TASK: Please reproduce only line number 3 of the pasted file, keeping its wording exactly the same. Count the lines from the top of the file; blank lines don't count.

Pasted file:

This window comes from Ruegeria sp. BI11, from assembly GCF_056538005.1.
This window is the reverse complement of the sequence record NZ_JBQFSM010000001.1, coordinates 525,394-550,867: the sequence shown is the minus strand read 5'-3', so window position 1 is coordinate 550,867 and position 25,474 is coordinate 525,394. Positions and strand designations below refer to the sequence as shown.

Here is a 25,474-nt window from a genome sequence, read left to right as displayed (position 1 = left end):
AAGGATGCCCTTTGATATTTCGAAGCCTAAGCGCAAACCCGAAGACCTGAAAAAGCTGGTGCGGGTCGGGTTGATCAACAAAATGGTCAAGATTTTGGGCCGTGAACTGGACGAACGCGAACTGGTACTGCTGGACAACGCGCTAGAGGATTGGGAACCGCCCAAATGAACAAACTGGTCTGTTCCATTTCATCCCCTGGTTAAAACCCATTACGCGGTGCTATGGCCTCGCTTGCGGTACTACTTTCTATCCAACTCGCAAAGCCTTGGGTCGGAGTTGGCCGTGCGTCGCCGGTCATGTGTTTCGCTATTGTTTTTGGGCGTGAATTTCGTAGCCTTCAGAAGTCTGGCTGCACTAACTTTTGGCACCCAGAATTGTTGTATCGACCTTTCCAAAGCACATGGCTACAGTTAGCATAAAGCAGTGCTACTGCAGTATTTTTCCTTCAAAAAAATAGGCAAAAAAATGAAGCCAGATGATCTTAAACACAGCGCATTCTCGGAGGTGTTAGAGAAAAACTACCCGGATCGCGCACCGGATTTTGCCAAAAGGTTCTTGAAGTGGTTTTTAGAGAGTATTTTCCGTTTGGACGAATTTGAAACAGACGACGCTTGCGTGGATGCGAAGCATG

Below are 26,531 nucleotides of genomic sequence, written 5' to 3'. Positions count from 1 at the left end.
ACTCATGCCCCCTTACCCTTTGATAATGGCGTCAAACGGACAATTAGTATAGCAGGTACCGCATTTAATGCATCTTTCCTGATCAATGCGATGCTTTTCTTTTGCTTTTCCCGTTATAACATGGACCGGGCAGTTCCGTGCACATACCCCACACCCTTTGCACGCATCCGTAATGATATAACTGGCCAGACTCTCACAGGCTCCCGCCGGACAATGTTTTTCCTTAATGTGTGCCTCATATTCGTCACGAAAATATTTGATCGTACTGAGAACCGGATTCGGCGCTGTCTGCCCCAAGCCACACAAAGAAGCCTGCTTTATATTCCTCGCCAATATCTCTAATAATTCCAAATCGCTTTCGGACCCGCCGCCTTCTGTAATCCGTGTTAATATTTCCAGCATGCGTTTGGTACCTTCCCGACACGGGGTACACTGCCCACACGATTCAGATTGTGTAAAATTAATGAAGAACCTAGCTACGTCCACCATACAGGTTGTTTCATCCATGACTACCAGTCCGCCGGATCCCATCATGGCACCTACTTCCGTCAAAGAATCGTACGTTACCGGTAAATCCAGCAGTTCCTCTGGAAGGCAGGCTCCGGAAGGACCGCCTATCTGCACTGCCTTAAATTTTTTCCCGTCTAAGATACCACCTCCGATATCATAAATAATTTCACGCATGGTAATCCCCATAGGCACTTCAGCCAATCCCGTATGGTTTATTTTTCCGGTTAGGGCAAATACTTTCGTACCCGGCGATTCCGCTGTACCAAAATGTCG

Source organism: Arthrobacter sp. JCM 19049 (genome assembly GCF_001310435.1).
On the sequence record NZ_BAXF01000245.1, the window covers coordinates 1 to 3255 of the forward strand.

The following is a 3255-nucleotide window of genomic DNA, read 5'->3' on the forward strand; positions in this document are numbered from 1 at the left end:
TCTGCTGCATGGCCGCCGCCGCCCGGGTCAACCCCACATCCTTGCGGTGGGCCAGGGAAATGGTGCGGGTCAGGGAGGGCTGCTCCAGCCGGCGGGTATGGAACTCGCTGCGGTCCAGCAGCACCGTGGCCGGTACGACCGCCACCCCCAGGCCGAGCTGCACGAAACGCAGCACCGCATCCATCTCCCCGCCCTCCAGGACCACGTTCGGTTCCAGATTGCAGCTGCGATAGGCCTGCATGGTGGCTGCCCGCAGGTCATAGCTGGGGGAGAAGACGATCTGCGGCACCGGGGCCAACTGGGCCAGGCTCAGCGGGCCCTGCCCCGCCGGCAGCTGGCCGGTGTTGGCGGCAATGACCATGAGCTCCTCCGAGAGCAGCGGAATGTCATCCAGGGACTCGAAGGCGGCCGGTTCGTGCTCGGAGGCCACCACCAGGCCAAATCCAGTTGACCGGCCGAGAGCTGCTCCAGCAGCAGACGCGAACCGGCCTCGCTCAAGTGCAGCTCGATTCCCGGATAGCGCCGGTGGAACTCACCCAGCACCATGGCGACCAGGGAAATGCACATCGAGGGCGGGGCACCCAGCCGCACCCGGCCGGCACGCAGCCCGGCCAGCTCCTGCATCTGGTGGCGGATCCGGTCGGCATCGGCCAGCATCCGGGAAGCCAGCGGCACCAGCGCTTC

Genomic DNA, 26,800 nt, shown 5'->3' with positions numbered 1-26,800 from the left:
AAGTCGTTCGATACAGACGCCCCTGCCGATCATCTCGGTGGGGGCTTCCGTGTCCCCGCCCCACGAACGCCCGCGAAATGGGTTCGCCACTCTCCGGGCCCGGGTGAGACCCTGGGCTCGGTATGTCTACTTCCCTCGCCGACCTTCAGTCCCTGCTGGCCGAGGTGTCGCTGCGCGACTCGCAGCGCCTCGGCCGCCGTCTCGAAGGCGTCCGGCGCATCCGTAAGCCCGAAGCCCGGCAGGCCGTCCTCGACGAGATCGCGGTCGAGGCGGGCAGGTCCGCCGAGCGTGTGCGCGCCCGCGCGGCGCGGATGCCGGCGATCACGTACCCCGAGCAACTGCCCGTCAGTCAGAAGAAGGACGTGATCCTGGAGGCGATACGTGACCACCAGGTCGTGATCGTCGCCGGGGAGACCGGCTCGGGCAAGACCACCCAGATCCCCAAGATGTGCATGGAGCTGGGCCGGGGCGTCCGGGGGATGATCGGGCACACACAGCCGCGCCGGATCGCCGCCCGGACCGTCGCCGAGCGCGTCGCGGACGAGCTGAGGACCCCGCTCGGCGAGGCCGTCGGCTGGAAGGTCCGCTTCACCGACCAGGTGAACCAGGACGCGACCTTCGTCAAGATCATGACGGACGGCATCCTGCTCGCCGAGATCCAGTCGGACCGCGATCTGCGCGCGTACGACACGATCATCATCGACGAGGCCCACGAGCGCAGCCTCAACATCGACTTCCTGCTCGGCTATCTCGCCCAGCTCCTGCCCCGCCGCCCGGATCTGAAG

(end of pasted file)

Here is a 25,474-nt window from a genome sequence, read left to right as displayed (position 1 = left end):